Berrios a No-Show at Hearing On Property Tax Assessment Practices - NBC Chicago
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Berrios a No-Show at Hearing On Property Tax Assessment Practices

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    NEWSLETTERS

    Assessor Berrios Stirs Up Controversy Before Finance Committee

    A firestorm erupted Thursday after Cook County Assessor Joe Berrios, expected to defend himself and his office before the finance committee, was a no-show, sending his staff instead. NBC 5's Charlie Wojciechowski was there. 

    (Published Thursday, March 1, 2018)

    A firestorm Thursday over Cook County property taxes took place when Cook County Assessor Joe Berrios was expected to defend himself and his office before a finance committee. This comes after a recent report accused his office of playing favorites with tax bills. But Berrios was a no-show and sent his staff instead.

    "Joe Berrios and the Cook County assessor’s office, they represent the runaway gentrification train that got black folk wrapping up their houses like the grapes of wrath and leaving Cook County," said Eric Russell of the Tree of Life Justice League.

    Angry words at the hearing where Berrios was to testify about problems recent studies have found in his office.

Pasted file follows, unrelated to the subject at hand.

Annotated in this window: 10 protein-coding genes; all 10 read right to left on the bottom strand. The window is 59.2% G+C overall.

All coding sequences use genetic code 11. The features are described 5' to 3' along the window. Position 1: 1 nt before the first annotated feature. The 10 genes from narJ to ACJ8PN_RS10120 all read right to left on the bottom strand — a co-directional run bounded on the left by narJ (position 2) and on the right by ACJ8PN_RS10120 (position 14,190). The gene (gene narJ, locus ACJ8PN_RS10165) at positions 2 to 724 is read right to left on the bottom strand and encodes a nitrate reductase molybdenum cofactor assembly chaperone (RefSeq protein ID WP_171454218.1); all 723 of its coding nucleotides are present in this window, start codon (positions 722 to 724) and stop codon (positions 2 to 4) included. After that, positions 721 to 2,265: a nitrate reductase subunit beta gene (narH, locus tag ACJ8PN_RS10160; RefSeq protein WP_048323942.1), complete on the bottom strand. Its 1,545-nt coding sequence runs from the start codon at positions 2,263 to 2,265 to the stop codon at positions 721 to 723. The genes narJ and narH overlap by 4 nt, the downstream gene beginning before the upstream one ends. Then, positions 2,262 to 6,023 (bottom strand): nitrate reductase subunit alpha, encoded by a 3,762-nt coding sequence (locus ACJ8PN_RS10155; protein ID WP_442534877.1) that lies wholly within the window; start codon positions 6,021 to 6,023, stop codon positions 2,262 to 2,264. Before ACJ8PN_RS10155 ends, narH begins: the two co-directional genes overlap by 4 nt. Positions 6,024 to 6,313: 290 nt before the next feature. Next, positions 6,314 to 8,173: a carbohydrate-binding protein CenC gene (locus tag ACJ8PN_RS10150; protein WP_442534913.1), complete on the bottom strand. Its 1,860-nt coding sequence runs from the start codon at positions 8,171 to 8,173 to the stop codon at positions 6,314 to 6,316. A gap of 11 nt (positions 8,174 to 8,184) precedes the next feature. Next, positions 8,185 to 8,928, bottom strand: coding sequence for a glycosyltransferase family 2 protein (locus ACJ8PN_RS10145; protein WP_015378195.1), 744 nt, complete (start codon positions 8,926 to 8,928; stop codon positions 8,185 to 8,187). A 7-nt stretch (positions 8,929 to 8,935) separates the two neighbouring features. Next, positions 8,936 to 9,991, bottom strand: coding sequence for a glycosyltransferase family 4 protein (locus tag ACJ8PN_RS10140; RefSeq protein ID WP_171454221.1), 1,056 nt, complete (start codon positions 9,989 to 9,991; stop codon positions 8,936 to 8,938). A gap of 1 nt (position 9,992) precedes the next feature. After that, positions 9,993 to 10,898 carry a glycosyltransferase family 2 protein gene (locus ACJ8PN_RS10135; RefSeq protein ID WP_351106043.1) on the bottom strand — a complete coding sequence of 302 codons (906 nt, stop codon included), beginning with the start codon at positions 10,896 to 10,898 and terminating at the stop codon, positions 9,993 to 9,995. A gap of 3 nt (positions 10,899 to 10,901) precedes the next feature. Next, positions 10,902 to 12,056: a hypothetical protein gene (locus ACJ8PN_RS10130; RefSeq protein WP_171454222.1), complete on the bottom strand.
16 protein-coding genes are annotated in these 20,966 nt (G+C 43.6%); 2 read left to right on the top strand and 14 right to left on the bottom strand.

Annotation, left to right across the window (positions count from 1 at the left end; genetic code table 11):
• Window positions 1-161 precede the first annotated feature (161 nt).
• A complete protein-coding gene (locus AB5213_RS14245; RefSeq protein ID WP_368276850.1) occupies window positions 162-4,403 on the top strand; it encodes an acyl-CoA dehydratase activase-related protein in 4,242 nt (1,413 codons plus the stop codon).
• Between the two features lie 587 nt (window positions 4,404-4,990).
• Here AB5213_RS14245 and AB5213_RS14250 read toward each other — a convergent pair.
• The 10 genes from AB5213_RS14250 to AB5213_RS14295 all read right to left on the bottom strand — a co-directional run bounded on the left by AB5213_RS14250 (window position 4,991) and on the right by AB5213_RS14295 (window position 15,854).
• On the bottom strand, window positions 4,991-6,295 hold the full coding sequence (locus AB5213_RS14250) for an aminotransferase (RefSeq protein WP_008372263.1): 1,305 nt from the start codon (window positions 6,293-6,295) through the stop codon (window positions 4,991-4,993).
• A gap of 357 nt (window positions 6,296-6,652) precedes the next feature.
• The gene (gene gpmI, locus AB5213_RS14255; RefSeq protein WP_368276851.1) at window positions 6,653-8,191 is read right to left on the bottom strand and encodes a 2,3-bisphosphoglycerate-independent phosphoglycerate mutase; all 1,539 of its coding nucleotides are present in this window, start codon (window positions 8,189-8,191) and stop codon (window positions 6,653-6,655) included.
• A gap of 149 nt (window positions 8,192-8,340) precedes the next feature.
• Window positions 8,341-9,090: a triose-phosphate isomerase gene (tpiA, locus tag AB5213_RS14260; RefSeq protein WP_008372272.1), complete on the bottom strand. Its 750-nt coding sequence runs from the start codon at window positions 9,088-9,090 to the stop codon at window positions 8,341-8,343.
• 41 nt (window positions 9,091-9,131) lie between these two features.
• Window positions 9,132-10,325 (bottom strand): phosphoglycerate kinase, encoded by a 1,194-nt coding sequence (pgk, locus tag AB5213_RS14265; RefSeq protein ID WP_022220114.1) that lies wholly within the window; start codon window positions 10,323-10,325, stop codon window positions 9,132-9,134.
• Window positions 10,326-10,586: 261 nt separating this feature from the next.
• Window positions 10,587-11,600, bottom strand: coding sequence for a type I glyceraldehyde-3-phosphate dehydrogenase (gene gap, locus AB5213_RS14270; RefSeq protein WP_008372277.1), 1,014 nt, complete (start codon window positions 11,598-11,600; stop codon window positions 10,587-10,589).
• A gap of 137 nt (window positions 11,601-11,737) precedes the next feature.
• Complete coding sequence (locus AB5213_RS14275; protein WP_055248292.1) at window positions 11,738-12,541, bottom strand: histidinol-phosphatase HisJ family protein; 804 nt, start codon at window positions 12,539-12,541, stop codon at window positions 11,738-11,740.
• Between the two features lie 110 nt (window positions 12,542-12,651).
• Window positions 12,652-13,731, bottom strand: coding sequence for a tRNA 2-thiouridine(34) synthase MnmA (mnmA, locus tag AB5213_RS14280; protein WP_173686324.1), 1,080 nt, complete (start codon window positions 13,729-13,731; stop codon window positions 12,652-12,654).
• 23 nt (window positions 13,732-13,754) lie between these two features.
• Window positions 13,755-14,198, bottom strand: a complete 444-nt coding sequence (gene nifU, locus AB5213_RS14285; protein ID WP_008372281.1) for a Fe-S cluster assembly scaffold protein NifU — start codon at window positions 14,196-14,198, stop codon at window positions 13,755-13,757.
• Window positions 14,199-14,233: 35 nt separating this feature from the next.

"Berrios assessment process means higher taxes for home owners, especially black and Latino and working class white communities," said Naomi Davis of Our Revolution Illinois. "While giving massive tax breaks to billionaires, millionaires and commercial property owners."

    But Berrios was a no-show, leaving the testimony to consultants and his assistant assessor for valuation and appeals.

    "At the end of the day, with the expert assistance and the 500 years of experience we have in our office of employees who have been there a long time," said assistant assessor for valuation and appeals Tom Jaconetty. "We believe we will be able to create a better, fairer more uniform assessment now--that’s the goal."

    "An open posture of transparency and collaboration, which is not the case today, will be necessary to fix critical equity issues in the assessment process," said Sarah Brune of the Illinois Campaign for Political Reform.

    Commissioners pressed the assessor’s office and the civic consulting alliance on allegations that lower income communities are harder hit by assessments than wealthy ones.

    Among the consultants findings the appeals process makes Cook County taxes even more regressive.

    All points that Berrios’ opponent wants voters to remember on primary day.

    "From day one I am going to be attacking this problem so that we have fairness for everyone in Cook County," said candidate for county assessor Fritz Kaegi.

    Commissioners are being urged to appoint a special prosecutor to look into Berrios’ valuation practices and launch an tax appeal of their own on more than 50 downtown properties.

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